Danger Is Real. Fear Is A Choice

M. Night Syalmalan

Jaden Smith
Will Smith

It’s been a bad ten years for Shyamalan. After a lukewarm response to The Village, it’s just been downhill. Long gone are the interesting stories, endearing performances and innovative direction, now we’re being fed high-budget mulch. After Earth is simply another course and proves to be just as bland and unappealing as everything that came before it.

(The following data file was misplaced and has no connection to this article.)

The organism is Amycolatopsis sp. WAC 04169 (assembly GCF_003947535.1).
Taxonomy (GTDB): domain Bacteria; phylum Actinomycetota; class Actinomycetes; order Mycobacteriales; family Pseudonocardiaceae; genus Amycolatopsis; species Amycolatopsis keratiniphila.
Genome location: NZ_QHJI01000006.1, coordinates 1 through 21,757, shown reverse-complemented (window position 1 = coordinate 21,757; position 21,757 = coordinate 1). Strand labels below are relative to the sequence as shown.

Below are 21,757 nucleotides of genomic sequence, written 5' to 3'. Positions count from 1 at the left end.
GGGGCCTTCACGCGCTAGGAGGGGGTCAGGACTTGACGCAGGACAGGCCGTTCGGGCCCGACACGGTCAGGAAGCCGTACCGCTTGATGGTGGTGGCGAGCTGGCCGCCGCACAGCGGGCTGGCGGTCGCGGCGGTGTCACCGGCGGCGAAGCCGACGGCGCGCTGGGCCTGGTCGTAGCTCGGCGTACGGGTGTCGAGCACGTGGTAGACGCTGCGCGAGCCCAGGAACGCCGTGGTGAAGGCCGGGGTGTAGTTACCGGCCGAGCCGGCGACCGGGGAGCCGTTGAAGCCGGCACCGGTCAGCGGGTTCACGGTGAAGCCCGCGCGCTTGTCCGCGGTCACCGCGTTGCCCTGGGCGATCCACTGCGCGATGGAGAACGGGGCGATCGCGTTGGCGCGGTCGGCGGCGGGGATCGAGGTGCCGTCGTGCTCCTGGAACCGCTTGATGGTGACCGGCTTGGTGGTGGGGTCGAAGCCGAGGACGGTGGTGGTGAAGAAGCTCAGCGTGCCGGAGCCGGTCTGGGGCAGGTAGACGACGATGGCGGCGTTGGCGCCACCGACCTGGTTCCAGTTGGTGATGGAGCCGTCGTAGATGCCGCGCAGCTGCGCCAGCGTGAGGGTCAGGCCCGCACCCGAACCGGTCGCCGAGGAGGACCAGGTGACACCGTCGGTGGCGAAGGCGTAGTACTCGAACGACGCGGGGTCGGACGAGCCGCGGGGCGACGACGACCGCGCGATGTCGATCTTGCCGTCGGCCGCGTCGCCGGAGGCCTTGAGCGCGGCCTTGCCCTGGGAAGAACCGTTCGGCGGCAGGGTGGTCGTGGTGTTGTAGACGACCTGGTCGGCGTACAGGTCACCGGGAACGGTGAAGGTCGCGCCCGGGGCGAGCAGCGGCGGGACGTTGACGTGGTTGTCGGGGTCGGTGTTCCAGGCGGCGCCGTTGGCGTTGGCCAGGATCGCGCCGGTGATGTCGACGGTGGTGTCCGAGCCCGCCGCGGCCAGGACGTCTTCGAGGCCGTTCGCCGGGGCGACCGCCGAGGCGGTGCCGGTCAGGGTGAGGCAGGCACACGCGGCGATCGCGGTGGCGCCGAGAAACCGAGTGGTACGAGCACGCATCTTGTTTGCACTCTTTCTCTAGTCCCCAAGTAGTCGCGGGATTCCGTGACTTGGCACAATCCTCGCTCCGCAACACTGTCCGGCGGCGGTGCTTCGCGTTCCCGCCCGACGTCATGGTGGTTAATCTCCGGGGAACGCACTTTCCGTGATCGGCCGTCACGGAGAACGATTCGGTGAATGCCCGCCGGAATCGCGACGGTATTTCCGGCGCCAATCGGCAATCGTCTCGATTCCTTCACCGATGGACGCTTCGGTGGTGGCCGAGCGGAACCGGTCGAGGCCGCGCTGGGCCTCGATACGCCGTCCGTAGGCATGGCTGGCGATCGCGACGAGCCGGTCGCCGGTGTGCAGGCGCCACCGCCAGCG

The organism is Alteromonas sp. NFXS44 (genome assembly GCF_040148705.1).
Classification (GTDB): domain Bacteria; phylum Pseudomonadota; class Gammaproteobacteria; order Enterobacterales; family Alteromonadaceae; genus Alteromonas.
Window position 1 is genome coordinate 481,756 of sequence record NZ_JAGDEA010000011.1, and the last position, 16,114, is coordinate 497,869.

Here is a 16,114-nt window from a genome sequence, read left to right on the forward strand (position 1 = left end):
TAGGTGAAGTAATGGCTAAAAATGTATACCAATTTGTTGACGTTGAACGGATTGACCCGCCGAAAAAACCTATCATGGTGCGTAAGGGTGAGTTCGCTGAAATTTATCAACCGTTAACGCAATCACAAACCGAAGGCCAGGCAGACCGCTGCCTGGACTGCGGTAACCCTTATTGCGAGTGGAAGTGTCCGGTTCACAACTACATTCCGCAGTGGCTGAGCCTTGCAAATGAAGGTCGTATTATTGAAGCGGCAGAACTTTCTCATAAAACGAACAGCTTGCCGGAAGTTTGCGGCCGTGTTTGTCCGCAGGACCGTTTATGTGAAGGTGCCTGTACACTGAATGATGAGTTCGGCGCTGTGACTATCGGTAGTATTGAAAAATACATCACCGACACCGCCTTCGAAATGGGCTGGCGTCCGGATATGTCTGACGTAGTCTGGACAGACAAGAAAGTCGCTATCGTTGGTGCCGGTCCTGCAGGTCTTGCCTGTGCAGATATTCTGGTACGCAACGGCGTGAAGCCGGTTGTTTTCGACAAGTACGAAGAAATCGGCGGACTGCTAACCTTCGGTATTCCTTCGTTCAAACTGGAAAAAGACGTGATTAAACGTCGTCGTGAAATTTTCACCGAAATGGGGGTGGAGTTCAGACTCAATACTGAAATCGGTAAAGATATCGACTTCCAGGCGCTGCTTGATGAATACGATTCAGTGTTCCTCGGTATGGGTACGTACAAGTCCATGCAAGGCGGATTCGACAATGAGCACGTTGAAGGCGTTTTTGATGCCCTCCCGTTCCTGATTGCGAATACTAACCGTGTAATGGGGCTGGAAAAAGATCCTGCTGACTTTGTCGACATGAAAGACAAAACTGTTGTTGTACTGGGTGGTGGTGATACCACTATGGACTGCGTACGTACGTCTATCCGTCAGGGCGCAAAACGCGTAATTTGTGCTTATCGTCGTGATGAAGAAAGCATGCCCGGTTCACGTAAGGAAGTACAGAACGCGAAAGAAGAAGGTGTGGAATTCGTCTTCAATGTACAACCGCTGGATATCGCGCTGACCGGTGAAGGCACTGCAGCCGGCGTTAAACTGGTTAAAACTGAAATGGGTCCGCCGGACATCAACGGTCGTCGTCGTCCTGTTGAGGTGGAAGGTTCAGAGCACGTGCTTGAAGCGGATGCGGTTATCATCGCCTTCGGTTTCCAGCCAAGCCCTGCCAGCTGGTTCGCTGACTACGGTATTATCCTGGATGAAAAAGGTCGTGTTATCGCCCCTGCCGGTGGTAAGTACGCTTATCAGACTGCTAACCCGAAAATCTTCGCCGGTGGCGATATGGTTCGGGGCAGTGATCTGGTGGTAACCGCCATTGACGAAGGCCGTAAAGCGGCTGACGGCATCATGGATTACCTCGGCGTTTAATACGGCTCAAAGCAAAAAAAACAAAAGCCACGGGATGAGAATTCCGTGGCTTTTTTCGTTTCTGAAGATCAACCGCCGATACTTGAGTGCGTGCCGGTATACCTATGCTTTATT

Having destroyed the environment, mankind abandoned Earth, in search of a new homeworld. Upon arrival on the new planet, dubbed Nova Prime, humanity discovered it’s not alone in the universe and an unseen, unnamed alien race unleashed beasts called Usra to hunt and eradicate our species. No real explanation for any of this exposition, it’s just clumsily narrated to the audience. After years of fighting these carnal monsters, our forces learn that they are deaf and blind but can smell our pheromones secreted when we feel fear. One particular warrior, Cypher Raige [Will Smith] has honed himself to be without fear and proceeds to execute vast numbers of Ursa, pushing the enemy back. Following this revelation, the military train their Rangers in the art of being fearless. In an attempt to bond with his son, Kitai Raige [Jaden Smith], Cypher allows the teenager to accompany him on his next mission. Mid-flight, the crew encounter an asteroid shower and are forced to emergency jump/warp/whatever and arrive at the long abandoned Earth. The ship crashes and only the two Raige family members survive. In order to be recovered, a distress beacon must be activated but it is located in the tail end of the ship, several days away. With Cypher’s legs broken, he must entrust his son with this mission. To get from A to B Kitai is pitted against some of Earth’s most treacherous entities: cold weather, water, trees, baboons, a parasite infection and a couple of big cats. For those unaware, that was sarcasm. The ‘trials’ are really small scale and pose no genuine threat to the young warrior. But the Ursa survived! Oh no! Will the young Kitai overcome his fear and defeat the beast? Will they be rescued? Will the experience bring the two individuals closer? Spoiler.. yes.